The controller 204 is configured to receive ping signals and/or control messages from the control unit 110. The ping signals are provided to facilitate the continuous and/or periodic measurement of an inherent latency of a communications link in at least a forward direction (i.e., a direction from the control unit 110 to the salve device 102). The control messages can also facilitate the measurement of the inherent latency. In this regard, the ping signals and/or the control messages include timestamps indicating the time that they were sent from the control unit 110. The timestamps allow the slave device 102 to determine measured values for the inherent latency of the communications link which varies unpredictably over a given period or window of time. Once a pre-defined number of measured values for the inherent latency of the communications link have been obtained, the controller 204 analyzes the measured values to: (1) identify the peak value(s) thereof; (2) identify value(s) thereof which fall(s) within a given threshold range; and/or (3) to determine an average thereof. Next, the controller 204 performs operations to provide a constant overall latency or a substantially constant overall latency (e.g., a latency of ≦1 second) for the communications link in a forward direction. These operations involve adding an amount of controlled latency to the communications link at each time point, where the amount of controlled latency is selected or determined based on the difference between the first, second and/or third value(s) and the measured value for the inherent latency at that time point. Stated differently, a received control message is delayed by an amount selected or determined based on the current latency level of the communications link.
  • [0040]
    In some scenarios, the controller 204 generates a response message for each received ping signal and/or control message. The response message is then sent in a reverse direction over the wired and/or wireless communications link (i.e., in a direction from the slave device 102 to the control unit 110). The response message can include one or more timestamps. For example, the response message includes a first timestamp indicating the time that the respective ping signal or control message was received by the slave device 102 and/or a second timestamp indicating the time that the response message was sent from the slave device 102. The first and/or second timestamps facilitate various operations by the control unit 110 for solving the unpredictable inherent latency issue with regard to the communications link in the reverse direction. Such operations will be described in detail below in relation to FIG. 4.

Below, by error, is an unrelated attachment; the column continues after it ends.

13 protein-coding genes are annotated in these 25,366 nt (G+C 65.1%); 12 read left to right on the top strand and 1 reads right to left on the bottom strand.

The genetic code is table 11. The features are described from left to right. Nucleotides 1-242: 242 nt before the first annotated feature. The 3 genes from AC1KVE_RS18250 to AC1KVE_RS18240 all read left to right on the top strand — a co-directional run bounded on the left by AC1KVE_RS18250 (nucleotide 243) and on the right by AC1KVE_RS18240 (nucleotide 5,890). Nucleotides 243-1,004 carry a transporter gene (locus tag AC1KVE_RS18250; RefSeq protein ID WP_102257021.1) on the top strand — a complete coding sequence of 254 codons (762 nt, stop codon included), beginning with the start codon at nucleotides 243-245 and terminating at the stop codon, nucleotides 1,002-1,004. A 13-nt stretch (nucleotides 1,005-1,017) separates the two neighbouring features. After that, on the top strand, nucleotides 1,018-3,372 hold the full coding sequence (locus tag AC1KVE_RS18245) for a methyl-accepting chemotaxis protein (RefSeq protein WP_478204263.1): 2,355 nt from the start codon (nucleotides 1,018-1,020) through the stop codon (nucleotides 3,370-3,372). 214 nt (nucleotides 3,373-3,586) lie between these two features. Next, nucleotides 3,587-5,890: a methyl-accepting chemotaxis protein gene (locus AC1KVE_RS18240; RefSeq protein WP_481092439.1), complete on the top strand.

• [0041]
    The time delayed control messages are then further processed by the controller 204 to obtain motion control commands therefrom. The controller 204 then causes the slave device 102 to perform certain actions in accordance with the motion control commands. For example, the slave device 102 may be caused to move the body 120 in a forward direction, a backward direction, a right direction and/or a left direction. Additionally or alternatively, the slave device 102 may be caused to move the manipulator 104 in a linear motion and/or a rotational motion. The manipulator 104 can be a robot arm including one or more mechanical joints. Robot arms of this type are well known in the art, and therefore will not be described in detail herein. However, a brief description of one example of a manipulator 104 is provided to assist the reader in understanding the present invention.
  • [0042]
    Referring now to FIGS. 2 and 3, the manipulator 104 can include a gripper 124, servo-motors (not shown), sensors 306 1, 306 2, . . . , 306 n, and a camera 106 mounted thereon. The servo-motors are configured for moving one or more mechanical joints 304 1, 304 2, . . . , 304 j in a direction and at a velocity determined by the motion control commands. As noted above, the motion control commands are received from the control unit 110. The sensors 306 1, 306 2, . . . , 306 n are configured to detect the position of the mechanical joints 304 1, 304 2, . . . , 304 j, respectively. Information relating to the detected positions can be provided to the controller 204 for further processing. In turn, the controller 204 may communicate such information to the control unit 110 for tactile or haptic feedback purposes.